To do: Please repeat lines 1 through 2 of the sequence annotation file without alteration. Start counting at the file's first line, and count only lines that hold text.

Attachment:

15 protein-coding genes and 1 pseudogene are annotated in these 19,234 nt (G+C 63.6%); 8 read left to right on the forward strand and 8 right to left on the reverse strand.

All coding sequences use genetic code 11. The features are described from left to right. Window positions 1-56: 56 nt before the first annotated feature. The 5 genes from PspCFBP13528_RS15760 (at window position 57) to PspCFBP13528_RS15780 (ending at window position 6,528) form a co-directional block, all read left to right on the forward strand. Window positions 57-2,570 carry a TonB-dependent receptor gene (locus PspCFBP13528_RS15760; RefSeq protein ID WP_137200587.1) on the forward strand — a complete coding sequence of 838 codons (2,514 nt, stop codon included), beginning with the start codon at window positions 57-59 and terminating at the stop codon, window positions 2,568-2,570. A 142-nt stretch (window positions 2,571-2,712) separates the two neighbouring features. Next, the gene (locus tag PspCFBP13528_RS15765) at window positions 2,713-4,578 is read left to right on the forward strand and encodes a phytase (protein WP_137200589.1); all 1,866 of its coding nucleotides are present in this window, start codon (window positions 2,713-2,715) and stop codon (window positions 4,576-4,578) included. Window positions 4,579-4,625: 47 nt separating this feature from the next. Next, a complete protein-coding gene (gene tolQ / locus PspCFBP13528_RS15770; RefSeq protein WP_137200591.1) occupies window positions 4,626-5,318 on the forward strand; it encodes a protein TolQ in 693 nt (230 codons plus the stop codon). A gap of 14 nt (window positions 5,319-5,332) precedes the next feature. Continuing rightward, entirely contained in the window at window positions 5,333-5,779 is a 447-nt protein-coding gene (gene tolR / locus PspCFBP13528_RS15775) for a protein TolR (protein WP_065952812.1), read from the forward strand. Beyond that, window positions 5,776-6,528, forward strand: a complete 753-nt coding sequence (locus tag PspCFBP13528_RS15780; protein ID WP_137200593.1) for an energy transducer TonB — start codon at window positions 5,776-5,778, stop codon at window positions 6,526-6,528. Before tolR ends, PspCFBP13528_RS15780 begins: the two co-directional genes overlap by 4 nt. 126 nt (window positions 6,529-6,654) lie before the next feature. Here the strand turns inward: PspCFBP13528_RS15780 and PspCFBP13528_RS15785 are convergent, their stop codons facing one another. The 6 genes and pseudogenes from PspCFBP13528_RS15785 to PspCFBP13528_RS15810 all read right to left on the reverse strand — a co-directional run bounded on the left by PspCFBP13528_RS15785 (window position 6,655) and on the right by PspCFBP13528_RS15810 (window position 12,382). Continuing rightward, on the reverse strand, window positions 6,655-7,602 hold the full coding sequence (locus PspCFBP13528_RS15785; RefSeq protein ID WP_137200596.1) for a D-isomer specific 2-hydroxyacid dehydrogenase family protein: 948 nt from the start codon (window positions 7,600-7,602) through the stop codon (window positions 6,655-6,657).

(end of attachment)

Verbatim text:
15 protein-coding genes and 1 pseudogene are annotated in these 19,234 nt (G+C 63.6%); 8 read left to right on the forward strand and 8 right to left on the reverse strand.

All coding sequences use genetic code 11. The features are described from left to right. Window positions 1-56: 56 nt before the first annotated feature. The 5 genes from PspCFBP13528_RS15760 (at window position 57) to PspCFBP13528_RS15780 (ending at window position 6,528) form a co-directional block, all read left to right on the forward strand. Window positions 57-2,570 carry a TonB-dependent receptor gene (locus PspCFBP13528_RS15760; RefSeq protein ID WP_137200587.1) on the forward strand — a complete coding sequence of 838 codons (2,514 nt, stop codon included), beginning with the start codon at window positions 57-59 and terminating at the stop codon, window positions 2,568-2,570. A 142-nt stretch (window positions 2,571-2,712) separates the two neighbouring features. Next, the gene (locus tag PspCFBP13528_RS15765) at window positions 2,713-4,578 is read left to right on the forward strand and encodes a phytase (protein WP_137200589.1); all 1,866 of its coding nucleotides are present in this window, start codon (window positions 2,713-2,715) and stop codon (window positions 4,576-4,578) included. Window positions 4,579-4,625: 47 nt separating this feature from the next. Next, a complete protein-coding gene (gene tolQ / locus PspCFBP13528_RS15770; RefSeq protein WP_137200591.1) occupies window positions 4,626-5,318 on the forward strand; it encodes a protein TolQ in 693 nt (230 codons plus the stop codon). A gap of 14 nt (window positions 5,319-5,332) precedes the next feature. Continuing rightward, entirely contained in the window at window positions 5,333-5,779 is a 447-nt protein-coding gene (gene tolR / locus PspCFBP13528_RS15775) for a protein TolR (protein WP_065952812.1), read from the forward strand. Beyond that, window positions 5,776-6,528, forward strand: a complete 753-nt coding sequence (locus tag PspCFBP13528_RS15780; protein ID WP_137200593.1) for an energy transducer TonB — start codon at window positions 5,776-5,778, stop codon at window positions 6,526-6,528. Before tolR ends, PspCFBP13528_RS15780 begins: the two co-directional genes overlap by 4 nt. 126 nt (window positions 6,529-6,654) lie before the next feature. Here the strand turns inward: PspCFBP13528_RS15780 and PspCFBP13528_RS15785 are convergent, their stop codons facing one another. The 6 genes and pseudogenes from PspCFBP13528_RS15785 to PspCFBP13528_RS15810 all read right to left on the reverse strand — a co-directional run bounded on the left by PspCFBP13528_RS15785 (window position 6,655) and on the right by PspCFBP13528_RS15810 (window position 12,382). Continuing rightward, on the reverse strand, window positions 6,655-7,602 hold the full coding sequence (locus PspCFBP13528_RS15785; RefSeq protein ID WP_137200596.1) for a D-isomer specific 2-hydroxyacid dehydrogenase family protein: 948 nt from the start codon (window positions 7,600-7,602) through the stop codon (window positions 6,655-6,657).